But, with that being said, i have never used it where there will be much flexing going on, it just seems like too brittle of a glue to me. I guess it could be better than CA, but then again i don't use it where there will be much flexing either..
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Old Dec 11, 2012, 12:14 PM
Fly Now.
United States, TX, Austin
Joined Aug 2012
41 Posts
On my DRXL build, I used low temp hot glue for the (sanded) spars as well, and it seems to be holding great. I've found that the white G-glue remains soft and flexible after curing and felt this would not be good for the spars. I did find G-glue great for the shock cord and for glueing down battery trays and anywhere I needed to fill a gap with some foam.

As suggested, I soaked the shock cord in water and tried to keep it in a small bowl as long as possible as I threaded the cord into the slit. The nylon (I think) cord doesn't really want to be wet so you kind-of have to trick it. I then put a bead of white g-glue in there. The white does not expand near as much so you don't have to be as cautious about applying too much. I then watched for expansion and added water (or sometimes glue) where I didn't see any action. Once mostly expanded but before curing you can work the glue/foam into place. I found this easier than cutting it off later, but I also ended up trimming excess as well. For battery trays, I would apply G-glue, smear it around with a smalle dowel, and then activate it with a spray bottle/mister before placing the wood or whatever down. I always added significant weight to prevent any movement due to the glue expansion.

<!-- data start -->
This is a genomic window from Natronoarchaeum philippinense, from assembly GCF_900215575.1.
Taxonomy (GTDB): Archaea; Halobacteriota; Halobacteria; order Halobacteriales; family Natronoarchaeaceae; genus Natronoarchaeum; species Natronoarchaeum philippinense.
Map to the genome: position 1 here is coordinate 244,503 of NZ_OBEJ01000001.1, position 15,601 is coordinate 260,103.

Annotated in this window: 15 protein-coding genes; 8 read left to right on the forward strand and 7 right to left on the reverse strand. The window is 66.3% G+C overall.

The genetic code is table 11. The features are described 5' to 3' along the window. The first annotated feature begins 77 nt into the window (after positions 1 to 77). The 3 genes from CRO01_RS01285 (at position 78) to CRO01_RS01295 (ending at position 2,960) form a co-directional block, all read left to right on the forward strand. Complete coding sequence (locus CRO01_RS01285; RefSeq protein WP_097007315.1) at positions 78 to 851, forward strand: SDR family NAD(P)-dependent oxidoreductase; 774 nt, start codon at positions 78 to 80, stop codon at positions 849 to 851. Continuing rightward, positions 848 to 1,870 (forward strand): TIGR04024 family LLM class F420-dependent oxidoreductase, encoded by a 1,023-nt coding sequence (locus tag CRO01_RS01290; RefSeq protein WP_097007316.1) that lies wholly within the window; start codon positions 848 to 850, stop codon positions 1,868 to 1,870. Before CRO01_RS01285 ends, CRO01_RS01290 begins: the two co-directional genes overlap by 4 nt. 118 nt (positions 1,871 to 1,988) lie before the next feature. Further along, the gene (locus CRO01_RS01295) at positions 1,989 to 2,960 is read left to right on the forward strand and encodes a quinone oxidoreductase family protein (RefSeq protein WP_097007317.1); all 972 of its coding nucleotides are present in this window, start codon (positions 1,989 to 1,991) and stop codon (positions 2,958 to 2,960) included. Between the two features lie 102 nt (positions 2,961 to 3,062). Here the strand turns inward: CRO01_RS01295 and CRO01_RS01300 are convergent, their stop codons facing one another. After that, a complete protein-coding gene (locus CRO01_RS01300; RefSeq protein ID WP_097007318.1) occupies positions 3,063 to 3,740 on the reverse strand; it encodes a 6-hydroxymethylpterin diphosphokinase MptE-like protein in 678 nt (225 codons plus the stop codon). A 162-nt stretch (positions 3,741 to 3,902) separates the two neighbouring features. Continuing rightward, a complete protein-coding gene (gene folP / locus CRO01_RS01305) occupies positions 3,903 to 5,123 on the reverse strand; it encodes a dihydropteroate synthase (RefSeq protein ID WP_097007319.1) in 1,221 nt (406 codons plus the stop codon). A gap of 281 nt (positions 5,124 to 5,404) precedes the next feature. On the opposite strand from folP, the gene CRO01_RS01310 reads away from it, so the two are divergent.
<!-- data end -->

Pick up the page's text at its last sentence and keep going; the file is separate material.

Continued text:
Quote:
Originally Posted by Lee View Post
There are different kinds of Gorilla Glue out there. There are different methods of activating it with water. If you have used Gorilla Glue please give some feedback:

1. Did you use the white or honey colored G-glue?
2. How much water did you use to activate the glue?
3. How did you apply the water?
4. Did you sand the spars before gluing?
5. Is the G-glue still flexible or is it hard after time?
6. Is the glue brittle or cracking?

I know the low temp hot glue is heavier but it is fast and clean compared to the G-Glue. It doesn't stain your hands or expand and push the joints apart while it cures. For the record I do not use the G-glue but use the low temp hot glue or GOOP and thin CA glue to build my planes.

Thanks for your feedback.

Lee